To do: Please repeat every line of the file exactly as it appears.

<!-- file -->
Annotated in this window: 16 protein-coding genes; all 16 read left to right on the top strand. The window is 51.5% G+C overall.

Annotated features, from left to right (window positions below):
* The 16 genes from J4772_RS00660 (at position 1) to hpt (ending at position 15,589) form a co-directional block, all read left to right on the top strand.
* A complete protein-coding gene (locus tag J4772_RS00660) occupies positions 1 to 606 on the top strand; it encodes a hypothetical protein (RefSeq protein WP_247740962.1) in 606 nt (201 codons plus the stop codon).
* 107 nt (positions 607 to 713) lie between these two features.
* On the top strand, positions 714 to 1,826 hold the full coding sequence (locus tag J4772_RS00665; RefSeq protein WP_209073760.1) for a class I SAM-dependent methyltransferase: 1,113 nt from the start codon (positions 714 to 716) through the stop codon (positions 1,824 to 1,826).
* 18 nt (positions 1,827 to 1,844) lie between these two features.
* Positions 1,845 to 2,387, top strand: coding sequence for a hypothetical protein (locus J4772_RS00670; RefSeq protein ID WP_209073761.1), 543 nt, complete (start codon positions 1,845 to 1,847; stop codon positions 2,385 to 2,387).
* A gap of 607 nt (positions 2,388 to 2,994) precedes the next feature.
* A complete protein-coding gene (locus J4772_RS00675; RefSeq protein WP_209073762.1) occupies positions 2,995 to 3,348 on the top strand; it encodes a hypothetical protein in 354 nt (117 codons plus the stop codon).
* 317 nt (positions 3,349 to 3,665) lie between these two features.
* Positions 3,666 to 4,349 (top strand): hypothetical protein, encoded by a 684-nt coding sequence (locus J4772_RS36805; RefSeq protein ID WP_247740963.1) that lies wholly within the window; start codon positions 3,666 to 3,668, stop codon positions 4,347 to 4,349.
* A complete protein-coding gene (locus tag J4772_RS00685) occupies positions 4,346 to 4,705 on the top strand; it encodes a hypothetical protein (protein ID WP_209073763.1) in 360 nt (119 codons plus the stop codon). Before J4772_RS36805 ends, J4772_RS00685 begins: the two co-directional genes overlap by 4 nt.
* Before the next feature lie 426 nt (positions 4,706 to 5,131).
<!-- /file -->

Annotated in this window: 16 protein-coding genes; all 16 read left to right on the top strand. The window is 51.5% G+C overall.

Annotated features, from left to right (window positions below):
* The 16 genes from J4772_RS00660 (at position 1) to hpt (ending at position 15,589) form a co-directional block, all read left to right on the top strand.
* A complete protein-coding gene (locus tag J4772_RS00660) occupies positions 1 to 606 on the top strand; it encodes a hypothetical protein (RefSeq protein WP_247740962.1) in 606 nt (201 codons plus the stop codon).
* 107 nt (positions 607 to 713) lie between these two features.
* On the top strand, positions 714 to 1,826 hold the full coding sequence (locus tag J4772_RS00665; RefSeq protein WP_209073760.1) for a class I SAM-dependent methyltransferase: 1,113 nt from the start codon (positions 714 to 716) through the stop codon (positions 1,824 to 1,826).
* 18 nt (positions 1,827 to 1,844) lie between these two features.
* Positions 1,845 to 2,387, top strand: coding sequence for a hypothetical protein (locus J4772_RS00670; RefSeq protein ID WP_209073761.1), 543 nt, complete (start codon positions 1,845 to 1,847; stop codon positions 2,385 to 2,387).
* A gap of 607 nt (positions 2,388 to 2,994) precedes the next feature.
* A complete protein-coding gene (locus J4772_RS00675; RefSeq protein WP_209073762.1) occupies positions 2,995 to 3,348 on the top strand; it encodes a hypothetical protein in 354 nt (117 codons plus the stop codon).
* 317 nt (positions 3,349 to 3,665) lie between these two features.
* Positions 3,666 to 4,349 (top strand): hypothetical protein, encoded by a 684-nt coding sequence (locus J4772_RS36805; RefSeq protein ID WP_247740963.1) that lies wholly within the window; start codon positions 3,666 to 3,668, stop codon positions 4,347 to 4,349.
* A complete protein-coding gene (locus tag J4772_RS00685) occupies positions 4,346 to 4,705 on the top strand; it encodes a hypothetical protein (protein ID WP_209073763.1) in 360 nt (119 codons plus the stop codon). Before J4772_RS36805 ends, J4772_RS00685 begins: the two co-directional genes overlap by 4 nt.
* Before the next feature lie 426 nt (positions 4,706 to 5,131).